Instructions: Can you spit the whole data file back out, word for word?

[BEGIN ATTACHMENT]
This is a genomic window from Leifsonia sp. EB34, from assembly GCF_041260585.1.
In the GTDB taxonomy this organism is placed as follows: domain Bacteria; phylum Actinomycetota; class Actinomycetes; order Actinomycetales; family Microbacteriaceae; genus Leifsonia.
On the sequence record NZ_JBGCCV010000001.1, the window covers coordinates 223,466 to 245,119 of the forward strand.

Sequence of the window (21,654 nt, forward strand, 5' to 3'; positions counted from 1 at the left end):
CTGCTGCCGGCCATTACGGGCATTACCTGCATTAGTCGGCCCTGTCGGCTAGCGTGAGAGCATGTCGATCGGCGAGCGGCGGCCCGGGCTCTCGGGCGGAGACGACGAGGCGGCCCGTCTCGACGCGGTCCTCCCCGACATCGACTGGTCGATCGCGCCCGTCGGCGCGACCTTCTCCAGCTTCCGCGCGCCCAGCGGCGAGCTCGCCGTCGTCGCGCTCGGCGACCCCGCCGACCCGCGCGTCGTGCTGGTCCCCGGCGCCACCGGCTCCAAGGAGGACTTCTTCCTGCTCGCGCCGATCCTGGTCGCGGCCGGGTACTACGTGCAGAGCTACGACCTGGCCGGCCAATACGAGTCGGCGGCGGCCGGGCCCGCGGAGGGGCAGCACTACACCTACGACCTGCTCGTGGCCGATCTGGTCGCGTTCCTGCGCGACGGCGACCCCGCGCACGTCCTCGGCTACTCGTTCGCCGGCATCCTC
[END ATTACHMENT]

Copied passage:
This is a genomic window from Leifsonia sp. EB34, from assembly GCF_041260585.1.
In the GTDB taxonomy this organism is placed as follows: domain Bacteria; phylum Actinomycetota; class Actinomycetes; order Actinomycetales; family Microbacteriaceae; genus Leifsonia.
On the sequence record NZ_JBGCCV010000001.1, the window covers coordinates 223,466 to 245,119 of the forward strand.

Sequence of the window (21,654 nt, forward strand, 5' to 3'; positions counted from 1 at the left end):
CTGCTGCCGGCCATTACGGGCATTACCTGCATTAGTCGGCCCTGTCGGCTAGCGTGAGAGCATGTCGATCGGCGAGCGGCGGCCCGGGCTCTCGGGCGGAGACGACGAGGCGGCCCGTCTCGACGCGGTCCTCCCCGACATCGACTGGTCGATCGCGCCCGTCGGCGCGACCTTCTCCAGCTTCCGCGCGCCCAGCGGCGAGCTCGCCGTCGTCGCGCTCGGCGACCCCGCCGACCCGCGCGTCGTGCTGGTCCCCGGCGCCACCGGCTCCAAGGAGGACTTCTTCCTGCTCGCGCCGATCCTGGTCGCGGCCGGGTACTACGTGCAGAGCTACGACCTGGCCGGCCAATACGAGTCGGCGGCGGCCGGGCCCGCGGAGGGGCAGCACTACACCTACGACCTGCTCGTGGCCGATCTGGTCGCGTTCCTGCGCGACGGCGACCCCGCGCACGTCCTCGGCTACTCGTTCGCCGGCATCCTC